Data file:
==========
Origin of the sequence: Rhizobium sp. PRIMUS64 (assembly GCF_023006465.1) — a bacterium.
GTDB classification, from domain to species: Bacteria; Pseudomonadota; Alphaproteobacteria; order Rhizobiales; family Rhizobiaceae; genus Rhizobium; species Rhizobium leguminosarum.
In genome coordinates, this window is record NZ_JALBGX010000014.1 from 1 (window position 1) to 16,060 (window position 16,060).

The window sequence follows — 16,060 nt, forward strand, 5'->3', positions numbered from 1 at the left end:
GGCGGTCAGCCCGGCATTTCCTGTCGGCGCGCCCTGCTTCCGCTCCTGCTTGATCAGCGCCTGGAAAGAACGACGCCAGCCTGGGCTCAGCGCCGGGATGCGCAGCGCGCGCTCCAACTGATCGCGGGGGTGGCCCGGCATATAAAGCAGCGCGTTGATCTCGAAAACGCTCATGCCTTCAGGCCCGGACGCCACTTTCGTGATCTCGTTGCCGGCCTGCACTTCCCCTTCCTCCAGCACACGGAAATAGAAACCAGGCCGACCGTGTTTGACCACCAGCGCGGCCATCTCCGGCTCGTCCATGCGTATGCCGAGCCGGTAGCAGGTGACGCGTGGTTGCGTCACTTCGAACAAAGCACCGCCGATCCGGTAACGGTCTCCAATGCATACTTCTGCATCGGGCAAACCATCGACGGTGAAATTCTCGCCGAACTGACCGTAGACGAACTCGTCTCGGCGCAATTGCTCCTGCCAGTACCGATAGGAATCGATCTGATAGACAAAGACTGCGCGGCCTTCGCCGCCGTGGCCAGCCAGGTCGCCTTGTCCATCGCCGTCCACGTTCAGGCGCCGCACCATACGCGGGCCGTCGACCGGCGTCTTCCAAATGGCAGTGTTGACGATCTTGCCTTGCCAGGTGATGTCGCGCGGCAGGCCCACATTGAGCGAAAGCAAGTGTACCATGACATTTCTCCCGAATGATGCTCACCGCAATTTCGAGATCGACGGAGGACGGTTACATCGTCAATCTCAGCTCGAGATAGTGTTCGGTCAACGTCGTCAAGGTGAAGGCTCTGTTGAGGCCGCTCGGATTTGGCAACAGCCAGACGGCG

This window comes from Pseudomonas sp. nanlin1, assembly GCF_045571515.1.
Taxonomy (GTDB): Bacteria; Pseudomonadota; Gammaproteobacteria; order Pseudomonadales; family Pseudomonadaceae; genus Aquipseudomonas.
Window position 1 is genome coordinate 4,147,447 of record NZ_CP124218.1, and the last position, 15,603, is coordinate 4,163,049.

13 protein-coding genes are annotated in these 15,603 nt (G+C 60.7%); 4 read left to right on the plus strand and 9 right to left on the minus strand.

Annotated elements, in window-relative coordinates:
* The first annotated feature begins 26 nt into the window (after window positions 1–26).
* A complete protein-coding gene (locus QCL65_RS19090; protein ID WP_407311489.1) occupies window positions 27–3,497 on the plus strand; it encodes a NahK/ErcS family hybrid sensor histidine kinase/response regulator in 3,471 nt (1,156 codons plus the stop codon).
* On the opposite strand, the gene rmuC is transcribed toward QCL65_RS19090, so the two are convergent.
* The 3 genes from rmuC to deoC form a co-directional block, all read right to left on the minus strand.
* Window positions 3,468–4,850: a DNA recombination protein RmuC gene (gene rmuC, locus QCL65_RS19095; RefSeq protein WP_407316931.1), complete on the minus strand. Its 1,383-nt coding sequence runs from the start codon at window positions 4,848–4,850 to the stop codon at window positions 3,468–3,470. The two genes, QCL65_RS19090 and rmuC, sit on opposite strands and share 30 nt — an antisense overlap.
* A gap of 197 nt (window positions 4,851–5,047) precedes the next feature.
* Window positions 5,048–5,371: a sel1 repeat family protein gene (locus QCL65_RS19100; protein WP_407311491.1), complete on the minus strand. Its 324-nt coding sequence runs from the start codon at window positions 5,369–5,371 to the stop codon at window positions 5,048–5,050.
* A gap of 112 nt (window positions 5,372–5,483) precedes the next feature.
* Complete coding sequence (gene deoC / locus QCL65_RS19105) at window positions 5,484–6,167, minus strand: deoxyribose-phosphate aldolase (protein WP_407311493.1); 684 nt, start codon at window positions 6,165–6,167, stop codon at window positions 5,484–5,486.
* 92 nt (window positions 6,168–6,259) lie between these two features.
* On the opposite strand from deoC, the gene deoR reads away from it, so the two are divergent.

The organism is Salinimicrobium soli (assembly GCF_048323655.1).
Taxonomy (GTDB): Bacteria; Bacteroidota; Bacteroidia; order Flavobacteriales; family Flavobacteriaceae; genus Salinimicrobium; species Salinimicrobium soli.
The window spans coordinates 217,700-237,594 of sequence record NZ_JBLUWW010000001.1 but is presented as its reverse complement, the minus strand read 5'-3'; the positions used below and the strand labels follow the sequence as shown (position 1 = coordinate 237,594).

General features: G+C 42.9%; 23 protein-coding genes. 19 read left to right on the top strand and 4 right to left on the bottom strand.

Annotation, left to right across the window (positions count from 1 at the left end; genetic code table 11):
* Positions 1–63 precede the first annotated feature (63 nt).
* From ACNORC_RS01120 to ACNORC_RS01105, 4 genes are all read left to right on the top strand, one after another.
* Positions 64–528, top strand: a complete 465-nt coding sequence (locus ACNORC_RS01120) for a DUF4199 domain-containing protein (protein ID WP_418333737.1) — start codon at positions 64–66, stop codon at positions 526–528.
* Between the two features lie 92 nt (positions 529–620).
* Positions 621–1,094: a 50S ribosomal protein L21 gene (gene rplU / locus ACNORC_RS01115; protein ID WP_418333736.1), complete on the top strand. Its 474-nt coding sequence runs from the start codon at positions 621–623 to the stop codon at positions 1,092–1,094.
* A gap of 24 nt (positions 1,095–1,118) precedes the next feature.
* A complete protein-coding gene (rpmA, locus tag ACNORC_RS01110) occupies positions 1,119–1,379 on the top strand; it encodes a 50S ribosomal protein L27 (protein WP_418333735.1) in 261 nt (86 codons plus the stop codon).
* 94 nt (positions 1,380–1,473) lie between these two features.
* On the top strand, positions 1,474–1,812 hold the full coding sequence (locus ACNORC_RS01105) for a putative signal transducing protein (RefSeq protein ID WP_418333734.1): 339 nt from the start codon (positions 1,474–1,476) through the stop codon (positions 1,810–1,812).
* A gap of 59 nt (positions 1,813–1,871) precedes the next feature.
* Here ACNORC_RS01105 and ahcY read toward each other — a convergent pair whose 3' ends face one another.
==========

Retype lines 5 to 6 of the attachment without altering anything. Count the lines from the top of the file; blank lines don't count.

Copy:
GGCGGTCAGCCCGGCATTTCCTGTCGGCGCGCCCTGCTTCCGCTCCTGCTTGATCAGCGCCTGGAAAGAACGACGCCAGCCTGGGCTCAGCGCCGGGATGCGCAGCGCGCGCTCCAACTGATCGCGGGGGTGGCCCGGCATATAAAGCAGCGCGTTGATCTCGAAAACGCTCATGCCTTCAGGCCCGGACGCCACTTTCGTGATCTCGTTGCCGGCCTGCACTTCCCCTTCCTCCAGCACACGGAAATAGAAACCAGGCCGACCGTGTTTGACCACCAGCGCGGCCATCTCCGGCTCGTCCATGCGTATGCCGAGCCGGTAGCAGGTGACGCGTGGTTGCGTCACTTCGAACAAAGCACCGCCGATCCGGTAACGGTCTCCAATGCATACTTCTGCATCGGGCAAACCATCGACGGTGAAATTCTCGCCGAACTGACCGTAGACGAACTCGTCTCGGCGCAATTGCTCCTGCCAGTACCGATAGGAATCGATCTGATAGACAAAGACTGCGCGGCCTTCGCCGCCGTGGCCAGCCAGGTCGCCTTGTCCATCGCCGTCCACGTTCAGGCGCCGCACCATACGCGGGCCGTCGACCGGCGTCTTCCAAATGGCAGTGTTGACGATCTTGCCTTGCCAGGTGATGTCGCGCGGCAGGCCCACATTGAGCGAAAGCAAGTGTACCATGACATTTCTCCCGAATGATGCTCACCGCAATTTCGAGATCGACGGAGGACGGTTACATCGTCAATCTCAGCTCGAGATAGTGTTCGGTCAACGTCGTCAAGGTGAAGGCTCTGTTGAGGCCGCTCGGATTTGGCAACAGCCAGACGGCG

This window comes from Pseudomonas sp. nanlin1, assembly GCF_045571515.1.